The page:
Floyd furnished an Airbnb in Leland, part of its Stay Floyd partnership. Courtesy of Floyd
A desk at the Floyd showroom By Brett Mountain

Core Products

The pair launched Floyd (floydhome.com) the same year, 2013, with a small showroom in Detroit’s Eastern Market, with the company designing, manufacturing and selling furniture itself under one brand. Six years later, Floyd has grown to a 30-person team with four core products for the home — the shelf, the sofa, the bed and the tables, all grown from the original product — the leg — plus hardware, accessories and lighting with plans for much more.

“We like to go deep on one product per category,” Hoff says. “We’ve grown every year on the initial product, and there’s a lot more that we want to do applying the same design principles.”

Adds O’Dell, “A tenet of our design ethos is that every product we put out into the world needs to be long lasting.

“We began Floyd out of a reaction to disposable furniture and the 9.9 million tons of furniture that end up in landfills in the U.S. every year. Designed to last for us means high-quality materials, modular designs that can evolve with your needs over time, easy assembly and disassembly, and timeless design that doesn’t follow fashion trends.”

A Stay Floyd Airbnb in Portland, Ore., featuring the Floyd bed with headboard and underbed drawer caddy attached. Courtesy of Floyd
The Floyd Sofa and Floyd Tables Courtesy of Floyd

In addition, Floyd, primarily an online seller, has showrooms in major cities across the country. Putting his entrepreneurial degree to work, Hoff has Floyd partnering with Airbnb, furnishing rooms and homes in some of their favorite structures, all with stunning architecture, great design and incredible locations — Portland, Ore., Montauk, N.Y., and Leland, Mich., among them.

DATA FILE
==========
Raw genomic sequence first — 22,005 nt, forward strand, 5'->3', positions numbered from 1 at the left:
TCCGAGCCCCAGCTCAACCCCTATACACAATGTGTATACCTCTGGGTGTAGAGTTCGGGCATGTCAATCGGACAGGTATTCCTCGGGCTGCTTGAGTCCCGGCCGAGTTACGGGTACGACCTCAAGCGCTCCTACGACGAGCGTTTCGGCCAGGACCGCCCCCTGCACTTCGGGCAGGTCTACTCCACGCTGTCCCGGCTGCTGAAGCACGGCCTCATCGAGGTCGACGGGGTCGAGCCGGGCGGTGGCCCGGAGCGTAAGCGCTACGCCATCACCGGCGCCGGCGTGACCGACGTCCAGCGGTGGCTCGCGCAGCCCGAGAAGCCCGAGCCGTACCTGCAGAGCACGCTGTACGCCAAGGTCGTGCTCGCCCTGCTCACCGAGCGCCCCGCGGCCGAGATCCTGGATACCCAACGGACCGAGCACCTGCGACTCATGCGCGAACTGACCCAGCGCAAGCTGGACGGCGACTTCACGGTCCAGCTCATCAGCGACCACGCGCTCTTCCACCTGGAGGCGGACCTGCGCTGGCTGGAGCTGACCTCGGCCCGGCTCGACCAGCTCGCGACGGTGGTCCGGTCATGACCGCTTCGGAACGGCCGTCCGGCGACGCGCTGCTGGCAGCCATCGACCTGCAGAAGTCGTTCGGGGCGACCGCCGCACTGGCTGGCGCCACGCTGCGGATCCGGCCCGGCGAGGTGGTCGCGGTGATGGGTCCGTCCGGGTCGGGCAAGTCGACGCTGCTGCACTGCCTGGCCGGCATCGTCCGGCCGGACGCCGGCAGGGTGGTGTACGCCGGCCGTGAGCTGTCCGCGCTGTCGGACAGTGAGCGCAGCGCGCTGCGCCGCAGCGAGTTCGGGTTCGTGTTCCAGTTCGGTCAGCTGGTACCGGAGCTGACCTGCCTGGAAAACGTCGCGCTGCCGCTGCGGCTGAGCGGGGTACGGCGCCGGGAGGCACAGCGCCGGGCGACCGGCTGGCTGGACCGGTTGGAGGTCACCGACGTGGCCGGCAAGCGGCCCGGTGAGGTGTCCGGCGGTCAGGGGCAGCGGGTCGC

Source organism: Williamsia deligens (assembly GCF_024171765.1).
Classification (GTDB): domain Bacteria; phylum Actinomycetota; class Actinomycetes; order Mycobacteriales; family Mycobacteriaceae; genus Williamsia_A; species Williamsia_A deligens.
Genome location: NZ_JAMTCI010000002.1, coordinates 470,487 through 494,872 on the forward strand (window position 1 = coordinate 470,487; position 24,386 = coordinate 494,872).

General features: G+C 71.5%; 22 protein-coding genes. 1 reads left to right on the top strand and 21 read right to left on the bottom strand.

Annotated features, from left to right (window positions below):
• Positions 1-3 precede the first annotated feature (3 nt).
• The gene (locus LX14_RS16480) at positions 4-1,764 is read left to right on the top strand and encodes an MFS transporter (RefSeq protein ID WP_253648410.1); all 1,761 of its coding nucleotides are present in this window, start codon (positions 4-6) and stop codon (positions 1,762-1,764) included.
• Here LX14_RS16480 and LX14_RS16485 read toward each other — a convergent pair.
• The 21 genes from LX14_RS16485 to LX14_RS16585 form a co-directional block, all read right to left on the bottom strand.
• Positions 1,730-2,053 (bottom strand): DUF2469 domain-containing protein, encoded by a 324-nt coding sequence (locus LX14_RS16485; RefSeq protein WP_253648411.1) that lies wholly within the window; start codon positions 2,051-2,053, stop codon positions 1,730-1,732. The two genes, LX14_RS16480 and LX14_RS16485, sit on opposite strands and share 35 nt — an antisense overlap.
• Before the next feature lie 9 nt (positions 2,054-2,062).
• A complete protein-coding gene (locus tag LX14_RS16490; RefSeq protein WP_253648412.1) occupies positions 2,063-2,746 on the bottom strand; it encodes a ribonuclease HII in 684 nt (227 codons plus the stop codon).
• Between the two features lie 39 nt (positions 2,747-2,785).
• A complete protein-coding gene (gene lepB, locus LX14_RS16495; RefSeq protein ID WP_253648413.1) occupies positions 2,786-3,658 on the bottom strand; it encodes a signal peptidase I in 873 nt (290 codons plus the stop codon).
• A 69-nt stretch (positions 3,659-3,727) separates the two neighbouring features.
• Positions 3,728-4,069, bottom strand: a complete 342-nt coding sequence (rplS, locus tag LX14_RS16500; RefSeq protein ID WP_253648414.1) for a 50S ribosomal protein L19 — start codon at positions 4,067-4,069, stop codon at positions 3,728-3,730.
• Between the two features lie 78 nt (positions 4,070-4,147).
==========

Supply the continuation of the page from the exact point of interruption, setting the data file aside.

Just last month, Floyd partnered with West Elm, with store-in-store displays and sales in key stores across the country, including its Birmingham location.

Floyd has grown as Detroit’s economy has begun to bounce back, and Hoff is very happy to be witnessing its ever-changing climb. Today, he lives in a classically minimalist home designed by modernist architect Mies van der Rohe in Detroit’s Lafayette Park with his wife, Brooke — who he began dating in high school back in Youngstown — and their 5-month-old daughter, Henni (named after Brooke’s late grandfather Henry, a Holocaust survivor.)
“We go to services at the Downtown Synagogue, sometimes the Chabad House,” Hoff says. “But we’re still shopping for a home.”

Ever-busy with Floyd, Hoff says the company is building out a new research and development lab in its Eastern Market location and says sales have grown by 100 percent year-over-year within the last three years.

“We’re a customer-centric furniture brand,” O’Dell says. “Before we kick off the design of any new product, we send a survey out to customers and receive thousands of responses in the first few days. People love participating, and it allows us to bring products into the world that will connect with real customer needs.”

Adds Hoff, “Furniture should be made for the home, not the landfill. Floyd furniture is furniture for keeping.”